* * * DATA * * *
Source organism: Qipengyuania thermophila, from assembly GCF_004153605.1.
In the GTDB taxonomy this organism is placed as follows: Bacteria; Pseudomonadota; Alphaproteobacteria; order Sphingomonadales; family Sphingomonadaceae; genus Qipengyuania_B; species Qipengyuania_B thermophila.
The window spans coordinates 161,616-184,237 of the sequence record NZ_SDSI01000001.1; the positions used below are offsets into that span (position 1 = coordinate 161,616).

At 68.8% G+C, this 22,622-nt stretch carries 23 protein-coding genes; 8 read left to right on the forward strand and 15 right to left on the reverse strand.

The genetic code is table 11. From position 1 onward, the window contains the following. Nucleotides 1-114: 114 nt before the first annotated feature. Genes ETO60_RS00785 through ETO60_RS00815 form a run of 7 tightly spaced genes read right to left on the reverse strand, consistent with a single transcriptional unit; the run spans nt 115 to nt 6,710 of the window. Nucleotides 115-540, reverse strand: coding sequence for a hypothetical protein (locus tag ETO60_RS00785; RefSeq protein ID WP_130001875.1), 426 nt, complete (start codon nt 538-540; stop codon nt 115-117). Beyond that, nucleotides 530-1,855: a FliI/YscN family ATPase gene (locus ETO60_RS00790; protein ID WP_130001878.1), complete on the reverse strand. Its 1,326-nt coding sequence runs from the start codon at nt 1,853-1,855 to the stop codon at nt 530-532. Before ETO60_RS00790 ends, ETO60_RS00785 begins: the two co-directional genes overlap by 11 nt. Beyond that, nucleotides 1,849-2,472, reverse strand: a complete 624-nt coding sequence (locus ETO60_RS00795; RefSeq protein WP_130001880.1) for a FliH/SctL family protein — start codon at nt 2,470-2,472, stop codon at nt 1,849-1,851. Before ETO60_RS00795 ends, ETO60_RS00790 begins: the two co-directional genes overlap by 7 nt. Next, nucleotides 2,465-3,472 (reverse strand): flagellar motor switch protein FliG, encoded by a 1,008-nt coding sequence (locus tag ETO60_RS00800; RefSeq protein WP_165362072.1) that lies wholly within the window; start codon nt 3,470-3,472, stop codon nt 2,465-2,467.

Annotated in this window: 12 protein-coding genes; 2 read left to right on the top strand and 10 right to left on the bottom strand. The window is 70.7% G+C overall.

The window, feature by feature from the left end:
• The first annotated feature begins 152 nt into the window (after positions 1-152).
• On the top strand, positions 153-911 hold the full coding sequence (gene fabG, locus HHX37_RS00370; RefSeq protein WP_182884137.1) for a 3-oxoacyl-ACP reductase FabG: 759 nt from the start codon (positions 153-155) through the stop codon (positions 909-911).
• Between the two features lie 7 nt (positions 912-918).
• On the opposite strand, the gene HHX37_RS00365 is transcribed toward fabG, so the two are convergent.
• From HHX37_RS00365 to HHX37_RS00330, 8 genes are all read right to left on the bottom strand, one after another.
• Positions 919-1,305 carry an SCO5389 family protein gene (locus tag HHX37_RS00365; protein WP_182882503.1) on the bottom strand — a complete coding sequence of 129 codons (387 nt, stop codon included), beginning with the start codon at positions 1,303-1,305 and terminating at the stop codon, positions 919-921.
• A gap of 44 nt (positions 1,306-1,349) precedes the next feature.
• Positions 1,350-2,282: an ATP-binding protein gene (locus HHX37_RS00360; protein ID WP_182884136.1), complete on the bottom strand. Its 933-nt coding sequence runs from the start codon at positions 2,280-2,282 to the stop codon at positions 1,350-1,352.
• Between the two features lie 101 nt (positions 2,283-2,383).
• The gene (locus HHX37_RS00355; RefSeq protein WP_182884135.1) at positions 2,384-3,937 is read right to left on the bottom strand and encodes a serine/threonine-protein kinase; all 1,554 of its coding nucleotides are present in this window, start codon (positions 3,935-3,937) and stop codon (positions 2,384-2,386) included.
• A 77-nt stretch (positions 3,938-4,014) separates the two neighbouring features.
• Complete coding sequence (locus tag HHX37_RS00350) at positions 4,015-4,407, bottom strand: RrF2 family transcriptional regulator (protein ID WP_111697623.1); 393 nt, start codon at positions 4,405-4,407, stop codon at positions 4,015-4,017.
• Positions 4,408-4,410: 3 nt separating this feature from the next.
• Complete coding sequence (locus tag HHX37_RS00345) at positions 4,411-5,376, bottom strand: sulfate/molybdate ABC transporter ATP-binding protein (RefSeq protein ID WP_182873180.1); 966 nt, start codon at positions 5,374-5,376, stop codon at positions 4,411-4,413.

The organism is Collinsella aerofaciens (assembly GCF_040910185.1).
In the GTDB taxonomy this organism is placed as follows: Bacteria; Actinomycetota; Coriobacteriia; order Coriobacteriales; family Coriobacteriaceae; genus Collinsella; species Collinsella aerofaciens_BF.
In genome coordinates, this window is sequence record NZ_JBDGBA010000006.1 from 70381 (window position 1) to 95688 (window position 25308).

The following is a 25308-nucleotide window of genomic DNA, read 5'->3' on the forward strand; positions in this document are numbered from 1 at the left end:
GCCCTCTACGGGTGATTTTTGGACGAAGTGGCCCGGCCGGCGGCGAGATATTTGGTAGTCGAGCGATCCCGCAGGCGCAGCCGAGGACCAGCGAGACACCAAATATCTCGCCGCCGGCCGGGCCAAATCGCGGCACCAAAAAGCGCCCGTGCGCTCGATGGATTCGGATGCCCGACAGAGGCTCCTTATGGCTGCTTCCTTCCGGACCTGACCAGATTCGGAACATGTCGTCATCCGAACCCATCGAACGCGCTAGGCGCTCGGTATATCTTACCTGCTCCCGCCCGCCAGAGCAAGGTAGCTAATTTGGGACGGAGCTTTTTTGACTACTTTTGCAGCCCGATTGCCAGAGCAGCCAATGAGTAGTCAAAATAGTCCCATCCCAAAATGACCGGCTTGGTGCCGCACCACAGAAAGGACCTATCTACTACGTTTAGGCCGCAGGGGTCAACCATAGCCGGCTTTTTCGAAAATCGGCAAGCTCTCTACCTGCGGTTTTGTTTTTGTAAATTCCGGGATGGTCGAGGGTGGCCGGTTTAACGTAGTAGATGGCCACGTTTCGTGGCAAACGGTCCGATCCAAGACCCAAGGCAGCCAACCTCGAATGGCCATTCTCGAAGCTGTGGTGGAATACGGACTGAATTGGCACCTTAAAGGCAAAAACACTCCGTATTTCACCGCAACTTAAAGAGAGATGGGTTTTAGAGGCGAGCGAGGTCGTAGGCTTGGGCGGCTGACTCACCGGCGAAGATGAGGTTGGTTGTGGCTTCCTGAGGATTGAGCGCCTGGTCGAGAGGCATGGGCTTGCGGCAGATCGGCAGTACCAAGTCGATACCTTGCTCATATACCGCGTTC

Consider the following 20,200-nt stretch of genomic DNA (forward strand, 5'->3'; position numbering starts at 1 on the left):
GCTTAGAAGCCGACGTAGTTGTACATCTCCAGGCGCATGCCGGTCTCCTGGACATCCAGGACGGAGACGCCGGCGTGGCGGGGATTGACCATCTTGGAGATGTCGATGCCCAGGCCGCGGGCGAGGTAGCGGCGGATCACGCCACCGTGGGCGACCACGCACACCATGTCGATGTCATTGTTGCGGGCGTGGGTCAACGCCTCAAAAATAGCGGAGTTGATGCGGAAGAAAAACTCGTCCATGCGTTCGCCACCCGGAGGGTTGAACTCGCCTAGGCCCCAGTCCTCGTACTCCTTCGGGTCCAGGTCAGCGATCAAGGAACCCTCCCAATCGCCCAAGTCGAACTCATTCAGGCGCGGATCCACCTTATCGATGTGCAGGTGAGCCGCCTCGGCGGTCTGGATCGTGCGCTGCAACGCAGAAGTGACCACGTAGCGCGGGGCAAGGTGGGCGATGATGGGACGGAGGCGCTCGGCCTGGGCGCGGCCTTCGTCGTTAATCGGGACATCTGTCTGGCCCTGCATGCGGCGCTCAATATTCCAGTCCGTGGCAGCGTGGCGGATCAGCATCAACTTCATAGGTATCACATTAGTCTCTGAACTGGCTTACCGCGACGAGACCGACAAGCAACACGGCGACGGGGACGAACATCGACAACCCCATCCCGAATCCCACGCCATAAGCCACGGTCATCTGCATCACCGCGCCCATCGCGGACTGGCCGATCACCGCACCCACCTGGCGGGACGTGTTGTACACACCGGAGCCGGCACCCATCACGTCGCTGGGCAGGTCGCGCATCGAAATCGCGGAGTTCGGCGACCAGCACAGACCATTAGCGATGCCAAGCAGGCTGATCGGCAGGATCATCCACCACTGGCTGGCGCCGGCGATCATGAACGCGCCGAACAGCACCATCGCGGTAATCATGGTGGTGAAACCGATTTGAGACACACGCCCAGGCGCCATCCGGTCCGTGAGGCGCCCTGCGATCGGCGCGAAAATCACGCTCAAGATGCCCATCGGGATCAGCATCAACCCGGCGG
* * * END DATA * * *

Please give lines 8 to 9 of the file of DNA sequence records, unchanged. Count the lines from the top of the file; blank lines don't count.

• The first annotated feature begins 152 nt into the window (after positions 1-152).
• On the top strand, positions 153-911 hold the full coding sequence (gene fabG, locus HHX37_RS00370; RefSeq protein WP_182884137.1) for a 3-oxoacyl-ACP reductase FabG: 759 nt from the start codon (positions 153-155) through the stop codon (positions 909-911).